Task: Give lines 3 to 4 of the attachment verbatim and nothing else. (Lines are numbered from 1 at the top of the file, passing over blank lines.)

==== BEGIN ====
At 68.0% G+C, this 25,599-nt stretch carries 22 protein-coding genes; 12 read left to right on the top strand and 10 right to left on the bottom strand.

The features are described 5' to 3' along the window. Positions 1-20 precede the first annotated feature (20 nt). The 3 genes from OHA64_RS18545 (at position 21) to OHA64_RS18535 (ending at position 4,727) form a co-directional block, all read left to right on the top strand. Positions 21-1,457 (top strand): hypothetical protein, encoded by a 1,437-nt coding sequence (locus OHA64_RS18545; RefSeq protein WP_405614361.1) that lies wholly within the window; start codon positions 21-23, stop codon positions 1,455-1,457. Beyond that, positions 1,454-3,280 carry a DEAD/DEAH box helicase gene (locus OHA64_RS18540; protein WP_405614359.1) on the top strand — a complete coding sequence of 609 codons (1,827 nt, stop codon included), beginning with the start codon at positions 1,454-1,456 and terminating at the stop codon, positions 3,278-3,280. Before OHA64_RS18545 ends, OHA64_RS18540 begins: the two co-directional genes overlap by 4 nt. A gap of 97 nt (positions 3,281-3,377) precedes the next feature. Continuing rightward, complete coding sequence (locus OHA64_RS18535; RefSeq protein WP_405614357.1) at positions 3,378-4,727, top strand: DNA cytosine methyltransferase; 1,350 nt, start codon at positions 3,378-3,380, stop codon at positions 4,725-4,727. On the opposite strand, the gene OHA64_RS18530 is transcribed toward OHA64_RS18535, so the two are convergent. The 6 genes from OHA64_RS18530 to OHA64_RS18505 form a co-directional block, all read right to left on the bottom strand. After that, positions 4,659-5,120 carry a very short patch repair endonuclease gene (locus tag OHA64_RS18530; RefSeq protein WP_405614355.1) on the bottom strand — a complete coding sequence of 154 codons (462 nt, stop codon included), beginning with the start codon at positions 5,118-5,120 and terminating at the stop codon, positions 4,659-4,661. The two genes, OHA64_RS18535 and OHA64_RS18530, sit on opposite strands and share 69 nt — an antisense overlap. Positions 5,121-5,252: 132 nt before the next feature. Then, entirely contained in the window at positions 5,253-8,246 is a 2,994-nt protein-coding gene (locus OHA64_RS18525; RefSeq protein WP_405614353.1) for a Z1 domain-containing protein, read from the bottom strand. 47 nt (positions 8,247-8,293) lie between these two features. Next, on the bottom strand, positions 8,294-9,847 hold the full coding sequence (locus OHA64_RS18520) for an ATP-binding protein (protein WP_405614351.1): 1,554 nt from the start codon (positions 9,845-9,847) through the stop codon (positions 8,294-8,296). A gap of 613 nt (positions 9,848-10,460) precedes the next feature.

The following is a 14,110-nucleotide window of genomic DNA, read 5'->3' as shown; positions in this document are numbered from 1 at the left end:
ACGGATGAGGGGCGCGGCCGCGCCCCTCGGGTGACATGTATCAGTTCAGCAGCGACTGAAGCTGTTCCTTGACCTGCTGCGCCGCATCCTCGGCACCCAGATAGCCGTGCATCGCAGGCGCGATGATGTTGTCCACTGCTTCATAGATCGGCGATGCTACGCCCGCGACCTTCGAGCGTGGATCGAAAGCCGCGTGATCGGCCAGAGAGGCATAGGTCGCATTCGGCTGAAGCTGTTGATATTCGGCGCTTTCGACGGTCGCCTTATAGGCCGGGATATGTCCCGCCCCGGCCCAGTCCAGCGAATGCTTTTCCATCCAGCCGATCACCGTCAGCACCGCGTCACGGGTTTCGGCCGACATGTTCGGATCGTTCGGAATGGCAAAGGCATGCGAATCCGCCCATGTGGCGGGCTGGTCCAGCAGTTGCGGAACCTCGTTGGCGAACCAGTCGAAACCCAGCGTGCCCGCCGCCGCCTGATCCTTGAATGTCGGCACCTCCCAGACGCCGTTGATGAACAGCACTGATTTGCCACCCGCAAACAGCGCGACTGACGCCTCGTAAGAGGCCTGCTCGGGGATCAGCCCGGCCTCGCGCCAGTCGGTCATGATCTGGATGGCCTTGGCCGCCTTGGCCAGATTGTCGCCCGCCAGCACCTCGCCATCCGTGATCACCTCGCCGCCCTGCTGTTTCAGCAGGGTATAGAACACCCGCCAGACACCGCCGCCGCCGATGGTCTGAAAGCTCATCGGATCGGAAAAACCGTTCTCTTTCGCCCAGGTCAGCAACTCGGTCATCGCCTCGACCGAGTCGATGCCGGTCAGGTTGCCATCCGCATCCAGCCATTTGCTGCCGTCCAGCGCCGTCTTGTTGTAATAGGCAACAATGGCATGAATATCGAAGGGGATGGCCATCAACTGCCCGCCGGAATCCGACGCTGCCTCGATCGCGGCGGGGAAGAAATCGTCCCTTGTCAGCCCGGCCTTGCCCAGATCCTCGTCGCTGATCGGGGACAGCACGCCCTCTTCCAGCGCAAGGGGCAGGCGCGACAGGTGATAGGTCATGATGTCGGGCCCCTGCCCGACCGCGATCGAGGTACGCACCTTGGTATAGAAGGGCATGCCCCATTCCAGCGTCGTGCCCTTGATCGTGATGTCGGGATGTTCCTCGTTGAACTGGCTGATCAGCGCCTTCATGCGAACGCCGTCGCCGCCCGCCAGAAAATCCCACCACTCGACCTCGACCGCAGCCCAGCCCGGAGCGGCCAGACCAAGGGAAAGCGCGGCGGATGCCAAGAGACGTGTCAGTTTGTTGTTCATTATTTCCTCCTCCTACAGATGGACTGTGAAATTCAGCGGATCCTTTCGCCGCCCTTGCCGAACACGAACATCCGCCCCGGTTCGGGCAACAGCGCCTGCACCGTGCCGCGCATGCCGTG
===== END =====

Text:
The following is a 14,110-nucleotide window of genomic DNA, read 5'->3' as shown; positions in this document are numbered from 1 at the left end:
ACGGATGAGGGGCGCGGCCGCGCCCCTCGGGTGACATGTATCAGTTCAGCAGCGACTGAAGCTGTTCCTTGACCTGCTGCGCCGCATCCTCGGCACCCAGATAGCCGTGCATCGCAGGCGCGATGATGTTGTCCACTGCTTCATAGATCGGCGATGCTACGCCCGCGACCTTCGAGCGTGGATCGAAAGCCGCGTGATCGGCCAGAGAGGCATAGGTCGCATTCGGCTGAAGCTGTTGATATTCGGCGCTTTCGACGGTCGCCTTATAGGCCGGGATATGTCCCGCCCCGGCCCAGTCCAGCGAATGCTTTTCCATCCAGCCGATCACCGTCAGCACCGCGTCACGGGTTTCGGCCGACATGTTCGGATCGTTCGGAATGGCAAAGGCATGCGAATCCGCCCATGTGGCGGGCTGGTCCAGCAGTTGCGGAACCTCGTTGGCGAACCAGTCGAAACCCAGCGTGCCCGCCGCCGCCTGATCCTTGAATGTCGGCACCTCCCAGACGCCGTTGATGAACAGCACTGATTTGCCACCCGCAAACAGCGCGACTGACGCCTCGTAAGAGGCCTGCTCGGGGATCAGCCCGGCCTCGCGCCAGTCGGTCATGATCTGGATGGCCTTGGCCGCCTTGGCCAGATTGTCGCCCGCCAGCACCTCGCCATCCGTGATCACCTCGCCGCCCTGCTGTTTCAGCAGGGTATAGAACACCCGCCAGACACCGCCGCCGCCGATGGTCTGAAAGCTCATCGGATCGGAAAAACCGTTCTCTTTCGCCCAGGTCAGCAACTCGGTCATCGCCTCGACCGAGTCGATGCCGGTCAGGTTGCCATCCGCATCCAGCCATTTGCTGCCGTCCAGCGCCGTCTTGTTGTAATAGGCAACAATGGCATGAATATCGAAGGGGATGGCCATCAACTGCCCGCCGGAATCCGACGCTGCCTCGATCGCGGCGGGGAAGAAATCGTCCCTTGTCAGCCCGGCCTTGCCCAGATCCTCGTCGCTGATCGGGGACAGCACGCCCTCTTCCAGCGCAAGGGGCAGGCGCGACAGGTGATAGGTCATGATGTCGGGCCCCTGCCCGACCGCGATCGAGGTACGCACCTTGGTATAGAAGGGCATGCCCCATTCCAGCGTCGTGCCCTTGATCGTGATGTCGGGATGTTCCTCGTTGAACTGGCTGATCAGCGCCTTCATGCGAACGCCGTCGCCGCCCGCCAGAAAATCCCACCACTCGACCTCGACCGCAGCCCAGCCCGGAGCGGCCAGACCAAGGGAAAGCGCGGCGGATGCCAAGAGACGTGTCAGTTTGTTGTTCATTATTTCCTCCTCCTACAGATGGACTGTGAAATTCAGCGGATCCTTTCGCCGCCCTTGCCGAACACGAACATCCGCCCCGGTTCGGGCAACAGCGCCTGCACCGTGCCGCGCATGCCGTG